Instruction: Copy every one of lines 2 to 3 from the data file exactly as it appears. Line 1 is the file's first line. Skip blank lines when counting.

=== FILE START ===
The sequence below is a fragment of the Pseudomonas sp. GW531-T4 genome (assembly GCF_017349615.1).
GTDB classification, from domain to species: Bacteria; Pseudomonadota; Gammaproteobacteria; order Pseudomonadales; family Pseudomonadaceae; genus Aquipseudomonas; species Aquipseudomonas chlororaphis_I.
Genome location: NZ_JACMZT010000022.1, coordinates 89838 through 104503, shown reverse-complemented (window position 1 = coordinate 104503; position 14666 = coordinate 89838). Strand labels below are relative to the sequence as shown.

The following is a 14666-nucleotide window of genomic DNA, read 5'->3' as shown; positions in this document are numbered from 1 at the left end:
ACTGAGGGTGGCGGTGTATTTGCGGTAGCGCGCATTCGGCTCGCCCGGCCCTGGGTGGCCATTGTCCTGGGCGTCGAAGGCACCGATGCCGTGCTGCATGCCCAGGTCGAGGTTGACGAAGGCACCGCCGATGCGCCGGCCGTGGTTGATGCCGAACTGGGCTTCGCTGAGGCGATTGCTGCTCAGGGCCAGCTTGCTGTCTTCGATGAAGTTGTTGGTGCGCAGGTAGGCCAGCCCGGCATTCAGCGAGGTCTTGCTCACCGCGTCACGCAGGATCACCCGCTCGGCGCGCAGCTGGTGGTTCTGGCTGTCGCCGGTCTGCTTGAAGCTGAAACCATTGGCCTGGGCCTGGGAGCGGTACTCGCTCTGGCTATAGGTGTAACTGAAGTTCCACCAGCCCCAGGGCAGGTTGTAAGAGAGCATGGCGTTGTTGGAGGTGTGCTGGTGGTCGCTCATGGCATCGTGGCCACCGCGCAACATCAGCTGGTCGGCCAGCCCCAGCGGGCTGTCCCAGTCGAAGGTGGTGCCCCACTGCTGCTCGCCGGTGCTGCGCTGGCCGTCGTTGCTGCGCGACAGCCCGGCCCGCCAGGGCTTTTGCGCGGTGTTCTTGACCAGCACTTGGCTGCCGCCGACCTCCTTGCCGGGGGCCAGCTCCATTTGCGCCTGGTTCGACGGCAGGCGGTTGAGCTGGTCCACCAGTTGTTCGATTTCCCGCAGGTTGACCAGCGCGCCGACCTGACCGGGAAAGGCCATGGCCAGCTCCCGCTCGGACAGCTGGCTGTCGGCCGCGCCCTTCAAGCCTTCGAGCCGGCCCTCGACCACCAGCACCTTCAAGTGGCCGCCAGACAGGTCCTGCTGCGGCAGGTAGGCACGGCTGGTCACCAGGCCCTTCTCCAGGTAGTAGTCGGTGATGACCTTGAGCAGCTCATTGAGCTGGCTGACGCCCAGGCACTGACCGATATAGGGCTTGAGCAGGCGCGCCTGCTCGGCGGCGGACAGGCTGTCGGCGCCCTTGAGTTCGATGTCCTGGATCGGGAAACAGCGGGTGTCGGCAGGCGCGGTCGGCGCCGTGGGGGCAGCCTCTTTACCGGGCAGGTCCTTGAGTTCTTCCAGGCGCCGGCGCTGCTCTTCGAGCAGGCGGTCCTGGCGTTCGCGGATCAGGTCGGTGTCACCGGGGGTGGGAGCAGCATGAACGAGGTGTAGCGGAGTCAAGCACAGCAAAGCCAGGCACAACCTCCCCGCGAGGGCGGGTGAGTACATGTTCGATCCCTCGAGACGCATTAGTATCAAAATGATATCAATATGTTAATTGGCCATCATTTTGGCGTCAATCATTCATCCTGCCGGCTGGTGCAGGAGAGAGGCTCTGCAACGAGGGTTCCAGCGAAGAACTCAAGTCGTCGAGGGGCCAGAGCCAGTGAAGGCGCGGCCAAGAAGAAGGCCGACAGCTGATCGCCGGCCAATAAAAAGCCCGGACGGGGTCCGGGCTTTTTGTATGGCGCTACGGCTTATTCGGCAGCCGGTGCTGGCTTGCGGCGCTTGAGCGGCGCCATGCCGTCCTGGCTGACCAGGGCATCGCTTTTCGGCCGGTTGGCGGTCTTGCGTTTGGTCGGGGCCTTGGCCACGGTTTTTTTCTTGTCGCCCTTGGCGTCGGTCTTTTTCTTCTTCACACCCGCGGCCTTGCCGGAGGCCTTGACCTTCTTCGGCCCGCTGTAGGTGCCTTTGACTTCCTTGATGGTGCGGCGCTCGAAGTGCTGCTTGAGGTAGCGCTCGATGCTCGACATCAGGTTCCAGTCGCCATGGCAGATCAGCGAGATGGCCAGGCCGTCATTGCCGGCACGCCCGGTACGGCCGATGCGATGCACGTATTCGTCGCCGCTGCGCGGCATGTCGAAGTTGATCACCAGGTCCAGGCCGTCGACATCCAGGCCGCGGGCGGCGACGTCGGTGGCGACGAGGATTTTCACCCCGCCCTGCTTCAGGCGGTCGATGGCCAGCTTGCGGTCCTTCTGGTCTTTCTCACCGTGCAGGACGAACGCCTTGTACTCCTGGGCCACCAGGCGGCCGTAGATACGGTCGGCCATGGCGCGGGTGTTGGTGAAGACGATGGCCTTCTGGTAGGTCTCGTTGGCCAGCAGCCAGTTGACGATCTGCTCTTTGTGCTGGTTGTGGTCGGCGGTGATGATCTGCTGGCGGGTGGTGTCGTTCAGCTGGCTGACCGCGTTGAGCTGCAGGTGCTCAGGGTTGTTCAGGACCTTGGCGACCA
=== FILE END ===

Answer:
GTDB classification, from domain to species: Bacteria; Pseudomonadota; Gammaproteobacteria; order Pseudomonadales; family Pseudomonadaceae; genus Aquipseudomonas; species Aquipseudomonas chlororaphis_I.
Genome location: NZ_JACMZT010000022.1, coordinates 89838 through 104503, shown reverse-complemented (window position 1 = coordinate 104503; position 14666 = coordinate 89838). Strand labels below are relative to the sequence as shown.